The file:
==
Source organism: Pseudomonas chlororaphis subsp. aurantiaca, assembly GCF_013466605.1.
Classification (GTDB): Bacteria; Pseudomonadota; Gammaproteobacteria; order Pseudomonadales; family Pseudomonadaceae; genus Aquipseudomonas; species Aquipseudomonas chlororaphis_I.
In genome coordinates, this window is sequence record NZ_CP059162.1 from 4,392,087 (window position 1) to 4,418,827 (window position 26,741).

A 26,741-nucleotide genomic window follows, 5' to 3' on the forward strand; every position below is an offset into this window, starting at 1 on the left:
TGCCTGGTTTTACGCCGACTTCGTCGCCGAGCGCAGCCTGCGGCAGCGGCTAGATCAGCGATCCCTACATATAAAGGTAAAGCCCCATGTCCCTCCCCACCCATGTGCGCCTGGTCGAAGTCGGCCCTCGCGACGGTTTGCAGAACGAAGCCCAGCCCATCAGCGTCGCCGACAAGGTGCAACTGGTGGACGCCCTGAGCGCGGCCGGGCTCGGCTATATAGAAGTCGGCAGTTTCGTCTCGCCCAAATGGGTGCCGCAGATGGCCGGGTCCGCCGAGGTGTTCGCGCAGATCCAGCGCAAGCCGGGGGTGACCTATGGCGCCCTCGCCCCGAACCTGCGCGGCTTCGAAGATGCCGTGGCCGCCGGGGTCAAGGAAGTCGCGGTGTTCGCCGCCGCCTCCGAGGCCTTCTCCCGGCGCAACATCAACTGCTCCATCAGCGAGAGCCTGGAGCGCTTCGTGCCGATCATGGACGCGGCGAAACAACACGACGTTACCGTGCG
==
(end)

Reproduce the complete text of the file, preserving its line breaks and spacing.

Source organism: Pseudomonas chlororaphis subsp. aurantiaca, assembly GCF_013466605.1.
Classification (GTDB): Bacteria; Pseudomonadota; Gammaproteobacteria; order Pseudomonadales; family Pseudomonadaceae; genus Aquipseudomonas; species Aquipseudomonas chlororaphis_I.
In genome coordinates, this window is sequence record NZ_CP059162.1 from 4,392,087 (window position 1) to 4,418,827 (window position 26,741).

A 26,741-nucleotide genomic window follows, 5' to 3' on the forward strand; every position below is an offset into this window, starting at 1 on the left:
TGCCTGGTTTTACGCCGACTTCGTCGCCGAGCGCAGCCTGCGGCAGCGGCTAGATCAGCGATCCCTACATATAAAGGTAAAGCCCCATGTCCCTCCCCACCCATGTGCGCCTGGTCGAAGTCGGCCCTCGCGACGGTTTGCAGAACGAAGCCCAGCCCATCAGCGTCGCCGACAAGGTGCAACTGGTGGACGCCCTGAGCGCGGCCGGGCTCGGCTATATAGAAGTCGGCAGTTTCGTCTCGCCCAAATGGGTGCCGCAGATGGCCGGGTCCGCCGAGGTGTTCGCGCAGATCCAGCGCAAGCCGGGGGTGACCTATGGCGCCCTCGCCCCGAACCTGCGCGGCTTCGAAGATGCCGTGGCCGCCGGGGTCAAGGAAGTCGCGGTGTTCGCCGCCGCCTCCGAGGCCTTCTCCCGGCGCAACATCAACTGCTCCATCAGCGAGAGCCTGGAGCGCTTCGTGCCGATCATGGACGCGGCGAAACAACACGACGTTACCGTGCG